Kenneth Renshaw, violin
Elizabeth Dorman, piano
J. S. Bach Chaconne from Partita No. 2 in D minor, BWV 1004
Gabriel Fauré Sonata No. 1 in A major, Op. 13
Lili Boulanger Nocturne for Violin and Piano (1911)
Domenico Scarlatti Sonatas in D major, K. 435; in D major, K. 436; F minor, K. 69; and D minor, K. 161
Violinist Kenneth Renshaw and pianist Elizabeth Dorman present a program of richly colorful works from the violin and piano repertoire. The program begins with an iconic work written at a low point in J. S. Bach’s personal life, after the death of his wife, through which the themes of grief, hope, and catharsis still ring true today. Gabriel Fauré’s first sonata puts the young composer on the map with its imaginative display of colors and beautiful melodies. Lili Boulanger was the first woman to win the prestigious Prix de Rome composition prize during a time when women were still discouraged from becoming professional musicians. She died tragically young at age 24 from several illnesses and a weakened immune system, but left the world with a few meaningful gems, including the Nocturne for violin and piano, written in 1911.
Born and raised in San Francisco, violinist Kenneth Renshaw came to international attention in 2012 after winning First Prize at the Yehudi Menuhin International Violin Competition in Beijing. He was also a prize winner in the Queen Elisabeth International Violin Competition of Belgium, and First Prize recipient of the inaugural Manhattan International Concert Artists Competition.
He has since performed extensively throughout many countries, both as soloist with orchestras including the National Orchestra of Belgium, the Lithuanian National Orchestra, the Jenaer Philharmonie and the China Philharmonic Orchestra, and recitals at notable venues such as the Louvre Museum in Paris, the Mecklenburg-Vorpommern Festspiele in Germany, and the Menuhin Festival Gstaad. He has collaborated as a chamber musician with many esteemed artists including pianist Leon Fleisher, violinists Itzhak Perlman, Pamela Frank and Cho-Liang-Lin, and violist Kim Kashkashian.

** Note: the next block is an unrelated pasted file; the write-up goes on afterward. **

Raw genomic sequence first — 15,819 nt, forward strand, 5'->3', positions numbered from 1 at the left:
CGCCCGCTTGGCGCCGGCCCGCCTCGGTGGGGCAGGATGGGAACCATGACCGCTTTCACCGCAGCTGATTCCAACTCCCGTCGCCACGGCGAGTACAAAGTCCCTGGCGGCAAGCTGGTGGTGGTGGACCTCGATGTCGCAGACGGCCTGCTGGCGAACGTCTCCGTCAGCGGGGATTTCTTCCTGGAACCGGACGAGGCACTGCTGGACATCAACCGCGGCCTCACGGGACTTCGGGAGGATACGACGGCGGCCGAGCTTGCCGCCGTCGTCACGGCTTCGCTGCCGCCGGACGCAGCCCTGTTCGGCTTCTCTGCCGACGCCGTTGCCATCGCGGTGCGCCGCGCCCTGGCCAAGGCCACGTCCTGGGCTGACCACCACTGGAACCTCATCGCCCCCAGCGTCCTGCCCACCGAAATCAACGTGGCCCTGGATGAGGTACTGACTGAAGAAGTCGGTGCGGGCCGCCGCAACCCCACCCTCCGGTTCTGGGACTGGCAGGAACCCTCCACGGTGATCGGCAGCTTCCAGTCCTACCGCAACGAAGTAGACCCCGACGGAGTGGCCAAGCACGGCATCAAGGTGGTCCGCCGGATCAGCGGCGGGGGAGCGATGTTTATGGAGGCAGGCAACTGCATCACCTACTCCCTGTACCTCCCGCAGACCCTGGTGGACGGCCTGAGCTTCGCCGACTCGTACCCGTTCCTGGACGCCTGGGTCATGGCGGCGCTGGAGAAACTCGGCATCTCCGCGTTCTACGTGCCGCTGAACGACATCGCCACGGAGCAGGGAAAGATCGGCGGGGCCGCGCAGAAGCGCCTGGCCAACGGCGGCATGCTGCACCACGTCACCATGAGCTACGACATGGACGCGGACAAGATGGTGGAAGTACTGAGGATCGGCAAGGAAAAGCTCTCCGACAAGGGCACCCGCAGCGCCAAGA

Increasingly passionate about teaching, Kenneth currently serves as Teaching Assistant to violinist Itzhak Perlman and Li Lin at the Juilliard School. His students have won prizes in the Yehudi Menuhin, Leonid Kogan, and Louis Spohr International Competitions and have been admitted to notable schools, chamber music festivals, and other programs. Kenneth served as chamber music faculty at the Perlman Music Program’s Summer Music School and Sarasota Winter Residency, and the Crowden Music Center’s Chamber Music Workshop.
He holds a Bachelors and Masters degree from the Juilliard School, where he studied with Itzhak Perlman and Li Lin as recipient of the Kovner Fellowship. Other important teachers and mentors include founding Cleveland Quartet violinist Donald Weilerstein, Ian Swensen, and Lynn Oakley.
During the pandemic, Kenneth discovered his interest in pre-60s jazz, joining Sausilito-based jazz band The Hot Clams as a guest artist for outdoor socially-distanced water concerts in the San Francisco Bay. He continues to perform with them to this day.
Praised by Joshua Kosman of the San Francisco Chronicle for her “elegance and verve,” pianist Elizabeth Dorman enjoys performing music both new and old as a soloist and chamber musician. A finalist of the 2018 Leipzig International Bach Competition, Elizabeth has been widely recognized as a leading performer for her inquisitive interpretations of Bach’s music on the modern piano.
Elizabeth has appeared as soloist with orchestras including the Louisville Orchestra, the Leipzig Mendelssohn Chamber Orchestra, the San Francisco Symphony Youth Orchestra, Symphony Parnassus, as a soloist for interdisciplinary projects at New World Symphony, and will appear as a soloist with the Santa Rosa Symphony later this season. She has been presented as a soloist and chamber musician at venues including the Kennedy Center, Davies Symphony Hall, Herbst Theater, Merkin Hall, Carnegie’s Weill Hall, Leipzig’s Hochschule für Musik, and her live solo performances have been nationally broadcast on NPR and public radio. She has appeared at festivals including Tanglewood, Britt, Sarasota, Aspen, Toronto Summer Music, Icicle Creek, and Banff Centre.
Working with the Bridge Arts Ensemble, Stony Brook University, and the Ross McKee Foundation, Elizabeth has produced concerts, lectures, and workshops for music students and was honored with the Father Merlet Award from Pro Musicis for her work training high school music students in community engagement.
A native of San Francisco, Elizabeth began her training in piano and double bass at the San Francisco Conservatory of Music under Paul Hersh and Stephen Tramontozzi. She was awarded a Doctor of Musical Arts from Stony Brook University where she studied with Gilbert Kalish. Other important mentors in her musical development include Robert Levin, the Emerson String Quartet, Christina Dahl, Wu Han, Mark Sokol, Emmanuel Ax, and Arthur Haas.